Sian Crampsie

A new report from the OECD indicates that the EU’s Emissions Trading Scheme (ETS) has not harmed the competitiveness of business and industry in the region.

The OECD report, ‘The Joint Impact of the EU ETS on Carbon Emissions and Economic Performance’, compares financial data from around 2000 firms operating ETS-regulated facilities across the EU with data from similar-sized unregulated firms from the same countries and sectors.

The report finds that ETS regulations had no negative effect on revenue, profits, fixed assets or jobs, and, in fact, firms subject to the ETS tended to perform better.

The EU ETS is the world’s first international emissions trading system and the biggest of 25 carbon cap-and-trade systems in place worldwide today. It allocates tradeable emissions permits to over 14 000 power stations and industrial plants in 31 countries accounting for over 40 per cent of the EU’s total greenhouse gas emissions.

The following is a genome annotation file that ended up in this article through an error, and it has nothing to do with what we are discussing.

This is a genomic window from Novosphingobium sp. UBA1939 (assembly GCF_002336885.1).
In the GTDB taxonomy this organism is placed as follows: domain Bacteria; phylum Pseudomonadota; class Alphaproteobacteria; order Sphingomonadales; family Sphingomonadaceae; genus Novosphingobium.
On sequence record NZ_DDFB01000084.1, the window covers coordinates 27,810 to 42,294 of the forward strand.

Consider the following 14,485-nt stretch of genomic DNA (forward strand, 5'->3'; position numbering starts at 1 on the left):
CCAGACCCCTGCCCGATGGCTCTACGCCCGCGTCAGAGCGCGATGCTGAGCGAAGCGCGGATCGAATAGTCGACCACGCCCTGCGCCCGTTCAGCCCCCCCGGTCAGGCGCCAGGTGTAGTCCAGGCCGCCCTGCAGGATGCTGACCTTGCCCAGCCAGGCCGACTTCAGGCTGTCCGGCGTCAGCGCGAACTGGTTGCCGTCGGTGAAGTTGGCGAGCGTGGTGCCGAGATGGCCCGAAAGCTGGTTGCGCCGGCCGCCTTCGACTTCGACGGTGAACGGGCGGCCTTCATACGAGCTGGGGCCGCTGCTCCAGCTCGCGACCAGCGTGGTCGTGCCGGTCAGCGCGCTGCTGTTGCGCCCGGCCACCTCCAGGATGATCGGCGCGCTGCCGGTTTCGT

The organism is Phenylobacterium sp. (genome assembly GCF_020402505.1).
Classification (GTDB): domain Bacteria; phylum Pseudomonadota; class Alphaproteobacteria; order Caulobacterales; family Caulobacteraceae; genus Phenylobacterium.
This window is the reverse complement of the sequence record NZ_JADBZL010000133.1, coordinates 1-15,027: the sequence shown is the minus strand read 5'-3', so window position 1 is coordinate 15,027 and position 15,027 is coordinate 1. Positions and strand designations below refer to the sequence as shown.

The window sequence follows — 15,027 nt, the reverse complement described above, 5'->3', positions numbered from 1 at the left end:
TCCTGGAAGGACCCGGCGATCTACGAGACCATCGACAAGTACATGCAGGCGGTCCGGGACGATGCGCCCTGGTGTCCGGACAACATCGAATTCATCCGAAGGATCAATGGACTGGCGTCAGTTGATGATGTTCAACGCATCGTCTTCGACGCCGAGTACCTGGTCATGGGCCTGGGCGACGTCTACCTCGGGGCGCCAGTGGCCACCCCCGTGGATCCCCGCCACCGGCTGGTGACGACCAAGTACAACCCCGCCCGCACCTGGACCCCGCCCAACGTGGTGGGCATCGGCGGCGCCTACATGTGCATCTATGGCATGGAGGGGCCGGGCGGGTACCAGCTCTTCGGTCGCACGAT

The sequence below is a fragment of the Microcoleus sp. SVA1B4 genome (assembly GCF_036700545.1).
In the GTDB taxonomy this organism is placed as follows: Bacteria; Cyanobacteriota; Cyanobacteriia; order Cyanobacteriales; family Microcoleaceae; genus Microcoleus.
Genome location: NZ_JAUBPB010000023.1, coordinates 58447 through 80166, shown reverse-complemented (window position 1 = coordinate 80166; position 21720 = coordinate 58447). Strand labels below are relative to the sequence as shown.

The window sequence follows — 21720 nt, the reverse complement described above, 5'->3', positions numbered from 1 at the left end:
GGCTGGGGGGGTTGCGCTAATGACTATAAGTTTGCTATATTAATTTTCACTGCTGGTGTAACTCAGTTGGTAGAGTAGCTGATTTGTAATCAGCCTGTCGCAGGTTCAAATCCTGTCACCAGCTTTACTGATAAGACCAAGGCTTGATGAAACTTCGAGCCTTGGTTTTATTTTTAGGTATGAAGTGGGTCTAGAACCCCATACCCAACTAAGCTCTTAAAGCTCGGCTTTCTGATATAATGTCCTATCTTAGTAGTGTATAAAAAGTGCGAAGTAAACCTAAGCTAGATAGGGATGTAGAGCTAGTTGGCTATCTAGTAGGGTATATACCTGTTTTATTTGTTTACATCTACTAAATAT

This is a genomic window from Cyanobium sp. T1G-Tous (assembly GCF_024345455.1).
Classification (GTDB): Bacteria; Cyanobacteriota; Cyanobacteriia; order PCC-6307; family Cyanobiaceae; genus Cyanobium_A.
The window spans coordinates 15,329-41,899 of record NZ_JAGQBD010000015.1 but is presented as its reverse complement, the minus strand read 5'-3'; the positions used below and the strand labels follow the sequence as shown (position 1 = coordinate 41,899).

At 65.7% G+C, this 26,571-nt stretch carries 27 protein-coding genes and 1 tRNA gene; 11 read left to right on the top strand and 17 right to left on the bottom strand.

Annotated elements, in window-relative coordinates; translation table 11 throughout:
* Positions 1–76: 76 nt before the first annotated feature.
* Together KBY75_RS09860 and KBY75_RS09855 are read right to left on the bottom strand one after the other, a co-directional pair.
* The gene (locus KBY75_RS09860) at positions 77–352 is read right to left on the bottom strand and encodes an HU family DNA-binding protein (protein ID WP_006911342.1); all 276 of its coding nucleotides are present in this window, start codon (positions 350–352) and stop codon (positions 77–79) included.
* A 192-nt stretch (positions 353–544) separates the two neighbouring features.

According to the OECD, the revenues of companies subject to ETS regulations over 2005-2014 were 7-18 per cent higher at the end of the period studied than what they would have been without the EU ETS, and their fixed assets grew by 6-10 per cent compared to control firms. In addition, employment levels and operating profit at ETS firms were also higher than at non-ETS firms, although by a non-statistically significant amount.

The report also found the ETS has been effective in reducing carbon emissions. Comparing emissions data from power plants and industrial facilities covered by the ETS with data from similar but unregulated facilities in the four countries where data enable such a comparison – France, the Netherlands, Norway and the United Kingdom – shows a significant difference.

ETS-regulated plants in these countries cut their emissions by 10-14 per cent between the system’s 2005 introduction and 2012 compared with similar-sized unregulated installations from the same countries and sectors. Most of the drop took place from 2008 to 2012, during the second trading phase of the ETS, and the decrease was most marked at the biggest facilities.